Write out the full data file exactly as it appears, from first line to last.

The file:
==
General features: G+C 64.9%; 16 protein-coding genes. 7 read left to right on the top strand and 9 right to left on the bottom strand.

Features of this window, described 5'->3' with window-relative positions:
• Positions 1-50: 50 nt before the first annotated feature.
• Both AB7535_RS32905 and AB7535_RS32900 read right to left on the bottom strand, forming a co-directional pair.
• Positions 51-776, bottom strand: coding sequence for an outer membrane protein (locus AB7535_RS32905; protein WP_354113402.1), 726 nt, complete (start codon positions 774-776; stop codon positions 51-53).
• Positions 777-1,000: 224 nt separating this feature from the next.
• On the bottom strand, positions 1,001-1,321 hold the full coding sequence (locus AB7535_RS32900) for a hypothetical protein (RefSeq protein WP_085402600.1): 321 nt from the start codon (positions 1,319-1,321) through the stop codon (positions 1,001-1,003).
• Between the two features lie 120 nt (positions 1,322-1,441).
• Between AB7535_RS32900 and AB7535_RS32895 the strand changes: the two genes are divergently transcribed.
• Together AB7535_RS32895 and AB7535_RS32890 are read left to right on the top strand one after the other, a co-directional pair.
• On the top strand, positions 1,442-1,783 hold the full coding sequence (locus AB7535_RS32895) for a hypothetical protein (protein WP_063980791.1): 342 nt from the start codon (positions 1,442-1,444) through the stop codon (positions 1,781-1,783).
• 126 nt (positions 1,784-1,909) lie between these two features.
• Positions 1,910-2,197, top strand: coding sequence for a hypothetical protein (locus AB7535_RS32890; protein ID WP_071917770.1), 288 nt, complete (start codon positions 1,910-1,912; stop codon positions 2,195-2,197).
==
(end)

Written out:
General features: G+C 64.9%; 16 protein-coding genes. 7 read left to right on the top strand and 9 right to left on the bottom strand.

Features of this window, described 5'->3' with window-relative positions:
• Positions 1-50: 50 nt before the first annotated feature.
• Both AB7535_RS32905 and AB7535_RS32900 read right to left on the bottom strand, forming a co-directional pair.
• Positions 51-776, bottom strand: coding sequence for an outer membrane protein (locus AB7535_RS32905; protein WP_354113402.1), 726 nt, complete (start codon positions 774-776; stop codon positions 51-53).
• Positions 777-1,000: 224 nt separating this feature from the next.
• On the bottom strand, positions 1,001-1,321 hold the full coding sequence (locus AB7535_RS32900) for a hypothetical protein (RefSeq protein WP_085402600.1): 321 nt from the start codon (positions 1,319-1,321) through the stop codon (positions 1,001-1,003).
• Between the two features lie 120 nt (positions 1,322-1,441).
• Between AB7535_RS32900 and AB7535_RS32895 the strand changes: the two genes are divergently transcribed.
• Together AB7535_RS32895 and AB7535_RS32890 are read left to right on the top strand one after the other, a co-directional pair.
• On the top strand, positions 1,442-1,783 hold the full coding sequence (locus AB7535_RS32895) for a hypothetical protein (protein WP_063980791.1): 342 nt from the start codon (positions 1,442-1,444) through the stop codon (positions 1,781-1,783).
• 126 nt (positions 1,784-1,909) lie between these two features.
• Positions 1,910-2,197, top strand: coding sequence for a hypothetical protein (locus AB7535_RS32890; protein ID WP_071917770.1), 288 nt, complete (start codon positions 1,910-1,912; stop codon positions 2,195-2,197).